Volkswagen of America has kicked off a new ad campaign with a new New York ad agency designed to move the brand forward and hopefully upward after the diesel engine scandal that has weighed down the company for the last four years.
In a nod to the 1960’s glory of both the VW brand and its advertising, the company licensed Simon & Garfunkel’s “Sounds of Silence.” The ad, which debuted on the NBA Finals Wednesday night, depicts a design engineer reacting to a radio report about the diesel scandal, but then getting back to his work to design what became the I.D. Buzz concept car that is becoming a new iteration of the classic Microbus electric vehicle.
The ad closes with the words: “In The darkness, we found the light. Introducing a new era of electric driving.”
Companies do not often do an open apology as part of an ad charting its future. Volkswagen of America CEO Scott Keogh, who took over last October, has long established himself as a hands-on marketing person. He was chief marketing officer at VW AG’s Audi of America unit, and then CEO.
It is his marketing background and success at Audi that teed him up to take VW’s troubled North American unit forward.
In 2018, Volkswagen of America reported sales increases of 4.2% with passenger VW car sales down by 28% while SUV sales more than doubled. The company sold 354,064 vehicles. That is a very long way from the 1 million cars a year the company was targeting a decade ago to hit by 2020.
To be fair, the executives who made those ridiculous proclamations and goals are long gone. And it was that hyper pressurized culture that probably led VW executives to conspire to fake emissions performance to regulators.
In short, VW had developed a diesel engine that could not run clean enough to satisfy regulations for emissions and deliver performance at the same time. VW employees installed software designed to detect when the car was in a test cycle, so it would operate at satisfactory level, even though emissions performance in real-world driving was ten times worse than the test results.
Several executives were forced to resign or were fired including then-CEO Martin Winterkorn. Trust in the brand was severely damaged. And so far the company is on the hook for $33.6 billion compensating owners of diesel vehicles and penalties and legal judgments.
Volkswagen kicked off a new ad campaign that has roots in its 1960s rise to popularity VW
This new ad, created by new U.S. agency Johannes Leonardo, marks a big change from previous work done the last few years by previous shop, Deutsch.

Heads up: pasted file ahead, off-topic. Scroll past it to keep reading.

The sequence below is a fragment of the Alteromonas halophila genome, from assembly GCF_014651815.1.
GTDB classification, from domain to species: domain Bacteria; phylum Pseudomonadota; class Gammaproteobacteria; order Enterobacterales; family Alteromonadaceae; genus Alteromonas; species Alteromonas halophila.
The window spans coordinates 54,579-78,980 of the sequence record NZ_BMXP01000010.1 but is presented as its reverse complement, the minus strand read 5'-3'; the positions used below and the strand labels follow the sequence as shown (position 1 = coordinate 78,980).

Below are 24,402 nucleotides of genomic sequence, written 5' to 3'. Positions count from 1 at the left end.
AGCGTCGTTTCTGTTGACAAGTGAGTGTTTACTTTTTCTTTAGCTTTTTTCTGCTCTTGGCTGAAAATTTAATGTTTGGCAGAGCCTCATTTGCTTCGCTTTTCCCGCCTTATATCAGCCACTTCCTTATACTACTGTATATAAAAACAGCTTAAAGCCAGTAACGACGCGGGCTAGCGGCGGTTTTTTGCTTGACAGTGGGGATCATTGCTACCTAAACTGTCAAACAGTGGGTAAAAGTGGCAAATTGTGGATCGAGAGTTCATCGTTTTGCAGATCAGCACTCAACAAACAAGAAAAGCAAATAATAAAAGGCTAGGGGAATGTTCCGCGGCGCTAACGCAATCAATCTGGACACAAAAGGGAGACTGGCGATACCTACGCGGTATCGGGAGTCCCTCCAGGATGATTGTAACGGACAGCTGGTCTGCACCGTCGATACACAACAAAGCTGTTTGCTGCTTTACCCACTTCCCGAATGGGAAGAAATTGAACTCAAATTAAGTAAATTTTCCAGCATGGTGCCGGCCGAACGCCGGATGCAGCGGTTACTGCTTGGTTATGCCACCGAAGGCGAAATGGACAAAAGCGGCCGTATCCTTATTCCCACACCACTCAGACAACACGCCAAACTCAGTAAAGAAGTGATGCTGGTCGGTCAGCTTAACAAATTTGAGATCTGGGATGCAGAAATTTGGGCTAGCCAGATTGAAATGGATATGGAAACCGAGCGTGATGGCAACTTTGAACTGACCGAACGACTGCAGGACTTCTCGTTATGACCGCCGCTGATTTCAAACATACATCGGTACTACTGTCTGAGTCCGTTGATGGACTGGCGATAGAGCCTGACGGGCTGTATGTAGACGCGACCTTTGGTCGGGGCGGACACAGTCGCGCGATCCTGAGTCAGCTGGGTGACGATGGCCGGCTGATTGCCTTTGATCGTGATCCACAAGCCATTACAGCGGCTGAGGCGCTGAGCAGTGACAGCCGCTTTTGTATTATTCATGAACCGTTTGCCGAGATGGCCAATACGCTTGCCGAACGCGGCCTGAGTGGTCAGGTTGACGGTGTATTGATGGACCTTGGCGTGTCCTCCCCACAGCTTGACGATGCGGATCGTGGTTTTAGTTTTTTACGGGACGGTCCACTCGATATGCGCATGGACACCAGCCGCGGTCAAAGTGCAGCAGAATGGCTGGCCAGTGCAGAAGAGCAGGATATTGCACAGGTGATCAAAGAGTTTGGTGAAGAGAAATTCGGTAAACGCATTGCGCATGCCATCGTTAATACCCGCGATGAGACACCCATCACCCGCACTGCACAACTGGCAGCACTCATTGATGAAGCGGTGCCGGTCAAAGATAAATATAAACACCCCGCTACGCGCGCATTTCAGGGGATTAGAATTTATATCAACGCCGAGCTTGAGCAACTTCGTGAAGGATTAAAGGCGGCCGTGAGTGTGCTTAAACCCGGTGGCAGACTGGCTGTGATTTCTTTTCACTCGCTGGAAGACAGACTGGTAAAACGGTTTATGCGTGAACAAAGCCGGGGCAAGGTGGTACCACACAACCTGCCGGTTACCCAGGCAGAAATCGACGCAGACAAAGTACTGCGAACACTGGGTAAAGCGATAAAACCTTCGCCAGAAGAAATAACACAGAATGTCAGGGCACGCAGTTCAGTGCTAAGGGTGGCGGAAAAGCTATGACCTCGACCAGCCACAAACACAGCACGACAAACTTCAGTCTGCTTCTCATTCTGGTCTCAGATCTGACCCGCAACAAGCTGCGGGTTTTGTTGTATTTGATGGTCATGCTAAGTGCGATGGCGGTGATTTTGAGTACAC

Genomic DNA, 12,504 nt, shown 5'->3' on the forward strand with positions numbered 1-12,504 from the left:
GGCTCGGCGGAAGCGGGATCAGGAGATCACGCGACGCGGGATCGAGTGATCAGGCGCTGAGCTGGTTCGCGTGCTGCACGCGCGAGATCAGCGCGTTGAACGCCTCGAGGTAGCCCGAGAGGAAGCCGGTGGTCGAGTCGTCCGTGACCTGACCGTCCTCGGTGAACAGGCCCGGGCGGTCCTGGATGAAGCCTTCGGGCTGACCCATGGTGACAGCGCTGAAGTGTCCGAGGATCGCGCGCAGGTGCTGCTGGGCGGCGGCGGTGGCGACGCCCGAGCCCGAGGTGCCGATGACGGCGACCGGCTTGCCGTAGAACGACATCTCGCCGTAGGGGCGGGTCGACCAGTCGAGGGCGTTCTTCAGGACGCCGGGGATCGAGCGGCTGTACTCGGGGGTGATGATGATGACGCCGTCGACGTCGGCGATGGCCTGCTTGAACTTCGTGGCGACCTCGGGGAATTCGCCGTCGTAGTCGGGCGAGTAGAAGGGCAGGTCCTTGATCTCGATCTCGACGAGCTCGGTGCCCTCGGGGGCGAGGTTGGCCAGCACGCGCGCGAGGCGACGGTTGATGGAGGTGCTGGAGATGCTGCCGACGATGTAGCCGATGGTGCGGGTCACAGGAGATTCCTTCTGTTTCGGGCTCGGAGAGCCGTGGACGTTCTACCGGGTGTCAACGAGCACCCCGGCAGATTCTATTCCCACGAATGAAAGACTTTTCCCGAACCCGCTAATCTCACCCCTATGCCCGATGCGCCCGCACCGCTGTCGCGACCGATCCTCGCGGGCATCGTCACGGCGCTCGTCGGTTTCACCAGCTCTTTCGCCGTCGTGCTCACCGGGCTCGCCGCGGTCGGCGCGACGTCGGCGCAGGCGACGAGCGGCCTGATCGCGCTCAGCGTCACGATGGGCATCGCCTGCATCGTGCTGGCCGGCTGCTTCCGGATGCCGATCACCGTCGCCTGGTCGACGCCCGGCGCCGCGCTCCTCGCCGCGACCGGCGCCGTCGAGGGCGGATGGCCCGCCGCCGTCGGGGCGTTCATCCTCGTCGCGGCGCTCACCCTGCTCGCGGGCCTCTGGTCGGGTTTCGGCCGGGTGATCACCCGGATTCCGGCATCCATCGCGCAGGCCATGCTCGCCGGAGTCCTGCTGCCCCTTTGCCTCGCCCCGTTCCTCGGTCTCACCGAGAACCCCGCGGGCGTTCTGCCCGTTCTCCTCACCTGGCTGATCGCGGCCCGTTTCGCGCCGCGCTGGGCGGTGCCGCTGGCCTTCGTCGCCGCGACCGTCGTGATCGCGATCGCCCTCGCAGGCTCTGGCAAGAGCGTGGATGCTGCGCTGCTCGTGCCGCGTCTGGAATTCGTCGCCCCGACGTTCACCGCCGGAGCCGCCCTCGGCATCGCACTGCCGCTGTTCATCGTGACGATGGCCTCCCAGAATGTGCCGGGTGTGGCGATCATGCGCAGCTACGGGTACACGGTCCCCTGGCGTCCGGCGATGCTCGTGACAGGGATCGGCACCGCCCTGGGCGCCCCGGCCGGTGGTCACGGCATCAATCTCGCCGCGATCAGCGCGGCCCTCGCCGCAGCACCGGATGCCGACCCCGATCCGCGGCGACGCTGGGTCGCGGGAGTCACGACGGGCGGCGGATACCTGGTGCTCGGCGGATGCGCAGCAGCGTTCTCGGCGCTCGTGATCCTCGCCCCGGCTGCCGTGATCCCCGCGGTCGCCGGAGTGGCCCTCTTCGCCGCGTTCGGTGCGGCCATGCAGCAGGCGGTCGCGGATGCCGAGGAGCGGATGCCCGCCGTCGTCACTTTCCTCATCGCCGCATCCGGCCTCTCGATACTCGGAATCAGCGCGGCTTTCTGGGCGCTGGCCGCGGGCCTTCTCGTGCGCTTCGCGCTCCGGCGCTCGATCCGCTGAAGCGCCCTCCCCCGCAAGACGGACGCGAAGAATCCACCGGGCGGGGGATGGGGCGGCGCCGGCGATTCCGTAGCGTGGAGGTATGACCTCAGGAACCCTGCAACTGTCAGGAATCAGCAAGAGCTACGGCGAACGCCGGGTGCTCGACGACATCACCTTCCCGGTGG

This agency, and Keogh, seem to be starting a new story for the VW brand that taps into what has made VW one of the “best loved” brands in America, at least among baby boomers who remember the glory days of the Beetle and the 1960s.
But it is doing so without hitting the nail too hard on the head.
The concept is: Admission that we did something very wrong as a company, but that good people (like the designer in the ad) put their heads down to chart a new, enlightened, visionary future for the company and the brand.
The campaign began with the ad titled “Hello Light,” . The ad will have a limited-run. The new “Drive Bigger” phase of the campaign begins June 11. In form, tone and copy, the company says, the advertising will nod even more directly to the ads of the Volkswagen ads of the 1950s and ’60s. The work will run in print media, as well as on TV, digital and social platforms.
Use of the iconic Sounds of Silence song is the nod to that era when the Beetle and Microbus were icons of a generation, and VW’s ads were a cultural pace setter. VW has a pattern of turning to its past to bail itself out of a difficult presence. In the 1990s, when VW of America was struggling to survive, the company showed a concept for a New Beetle that generated enough energy around the brand to see it through until new product arrived. This year, the Beetle is being retired. But the forthcoming Microbus is taking its place on the nostalgia train.
This can work to turn the page passed Dieselgate for a lot of people. But the real solution to Volkswagen’s sales challenge is coming up with more crossover and SUV designs to replace the sedans too few people want. The new Tiguan and Atlas have been sales boosters, but the company needs more designs like that. The Microbus checks that box, as well as the desire to put out an EV with decent range.
Volkswagen has some trying months ahead with many changes besides the ad strategy still to come. The company is reportedly close to discontinuing the base model Golf, which has not been a big seller in the U.S.
Too, VW would suffer from Donald Trump’s pending tariffs on Mexican goods because it sources a bunch of its volume from its Puebla, Mexico plant.
Keogh has a track record of believing that keeping the brand in public and social media conversations is a good way to maintain consideration by consumers.